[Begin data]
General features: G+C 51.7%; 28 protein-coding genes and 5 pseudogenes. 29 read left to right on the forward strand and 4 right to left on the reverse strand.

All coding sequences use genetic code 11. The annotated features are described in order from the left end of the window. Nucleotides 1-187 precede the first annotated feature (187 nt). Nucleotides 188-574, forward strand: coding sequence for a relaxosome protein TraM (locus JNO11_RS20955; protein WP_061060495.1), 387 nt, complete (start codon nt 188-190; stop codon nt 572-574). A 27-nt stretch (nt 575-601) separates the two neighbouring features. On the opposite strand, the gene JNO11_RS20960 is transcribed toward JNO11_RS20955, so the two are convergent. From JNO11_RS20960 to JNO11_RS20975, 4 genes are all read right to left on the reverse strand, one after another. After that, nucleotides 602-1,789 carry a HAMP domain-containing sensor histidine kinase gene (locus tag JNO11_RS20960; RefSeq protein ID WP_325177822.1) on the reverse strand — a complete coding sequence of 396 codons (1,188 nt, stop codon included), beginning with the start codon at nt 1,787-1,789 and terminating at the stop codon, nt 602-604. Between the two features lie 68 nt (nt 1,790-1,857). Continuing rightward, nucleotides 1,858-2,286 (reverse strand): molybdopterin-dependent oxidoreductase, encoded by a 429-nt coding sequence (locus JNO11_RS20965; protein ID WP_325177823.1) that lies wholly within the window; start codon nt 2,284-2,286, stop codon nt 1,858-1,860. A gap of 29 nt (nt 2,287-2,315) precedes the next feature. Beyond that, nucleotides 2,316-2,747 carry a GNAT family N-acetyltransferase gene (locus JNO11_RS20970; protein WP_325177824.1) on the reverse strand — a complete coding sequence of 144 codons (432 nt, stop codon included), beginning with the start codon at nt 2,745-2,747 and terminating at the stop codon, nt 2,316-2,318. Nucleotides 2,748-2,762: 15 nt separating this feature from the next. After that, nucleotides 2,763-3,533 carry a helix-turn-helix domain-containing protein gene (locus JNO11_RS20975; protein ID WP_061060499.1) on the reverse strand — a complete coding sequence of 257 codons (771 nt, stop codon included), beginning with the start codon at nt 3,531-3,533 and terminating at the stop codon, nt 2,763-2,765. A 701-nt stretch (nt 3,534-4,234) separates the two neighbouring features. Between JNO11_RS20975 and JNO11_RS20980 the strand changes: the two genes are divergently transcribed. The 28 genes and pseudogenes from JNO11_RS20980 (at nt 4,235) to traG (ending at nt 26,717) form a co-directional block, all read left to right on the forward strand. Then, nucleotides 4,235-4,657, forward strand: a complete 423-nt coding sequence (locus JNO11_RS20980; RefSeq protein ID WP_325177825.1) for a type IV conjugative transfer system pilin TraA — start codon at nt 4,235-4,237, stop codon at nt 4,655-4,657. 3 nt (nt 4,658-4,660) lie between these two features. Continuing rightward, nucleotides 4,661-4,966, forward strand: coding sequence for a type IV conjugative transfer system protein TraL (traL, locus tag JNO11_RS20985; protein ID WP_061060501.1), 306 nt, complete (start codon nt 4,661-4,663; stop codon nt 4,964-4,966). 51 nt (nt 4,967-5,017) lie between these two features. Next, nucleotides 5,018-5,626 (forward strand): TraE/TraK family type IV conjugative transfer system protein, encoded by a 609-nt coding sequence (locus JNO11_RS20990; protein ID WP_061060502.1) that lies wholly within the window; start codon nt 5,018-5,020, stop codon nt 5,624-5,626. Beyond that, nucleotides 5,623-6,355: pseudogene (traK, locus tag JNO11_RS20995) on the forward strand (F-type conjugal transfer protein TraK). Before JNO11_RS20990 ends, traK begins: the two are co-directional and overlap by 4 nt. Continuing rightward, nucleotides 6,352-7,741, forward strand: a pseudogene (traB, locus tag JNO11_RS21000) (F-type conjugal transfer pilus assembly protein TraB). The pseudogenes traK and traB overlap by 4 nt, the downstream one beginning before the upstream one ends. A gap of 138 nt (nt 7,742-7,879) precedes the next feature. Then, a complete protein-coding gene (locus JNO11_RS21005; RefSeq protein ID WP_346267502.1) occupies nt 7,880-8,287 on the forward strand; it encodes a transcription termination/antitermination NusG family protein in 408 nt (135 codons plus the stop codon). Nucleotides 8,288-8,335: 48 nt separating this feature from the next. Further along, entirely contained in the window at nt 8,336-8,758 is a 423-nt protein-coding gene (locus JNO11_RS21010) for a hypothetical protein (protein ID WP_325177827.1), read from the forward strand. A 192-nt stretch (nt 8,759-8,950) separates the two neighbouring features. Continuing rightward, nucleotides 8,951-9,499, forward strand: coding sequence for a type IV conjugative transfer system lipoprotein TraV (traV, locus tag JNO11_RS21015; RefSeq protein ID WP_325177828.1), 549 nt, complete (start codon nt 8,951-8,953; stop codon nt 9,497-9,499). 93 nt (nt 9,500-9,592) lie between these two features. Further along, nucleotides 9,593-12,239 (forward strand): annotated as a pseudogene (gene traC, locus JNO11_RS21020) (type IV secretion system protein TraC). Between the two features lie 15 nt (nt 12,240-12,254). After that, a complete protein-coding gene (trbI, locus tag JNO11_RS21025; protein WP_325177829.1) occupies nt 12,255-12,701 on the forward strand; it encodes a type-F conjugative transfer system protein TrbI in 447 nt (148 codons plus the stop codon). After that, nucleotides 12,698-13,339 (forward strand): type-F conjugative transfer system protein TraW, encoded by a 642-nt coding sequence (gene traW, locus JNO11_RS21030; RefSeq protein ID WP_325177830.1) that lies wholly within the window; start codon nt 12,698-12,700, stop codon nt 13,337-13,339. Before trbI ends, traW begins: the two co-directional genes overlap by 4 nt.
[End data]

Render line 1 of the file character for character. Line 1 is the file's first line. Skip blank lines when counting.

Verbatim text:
General features: G+C 51.7%; 28 protein-coding genes and 5 pseudogenes. 29 read left to right on the forward strand and 4 right to left on the reverse strand.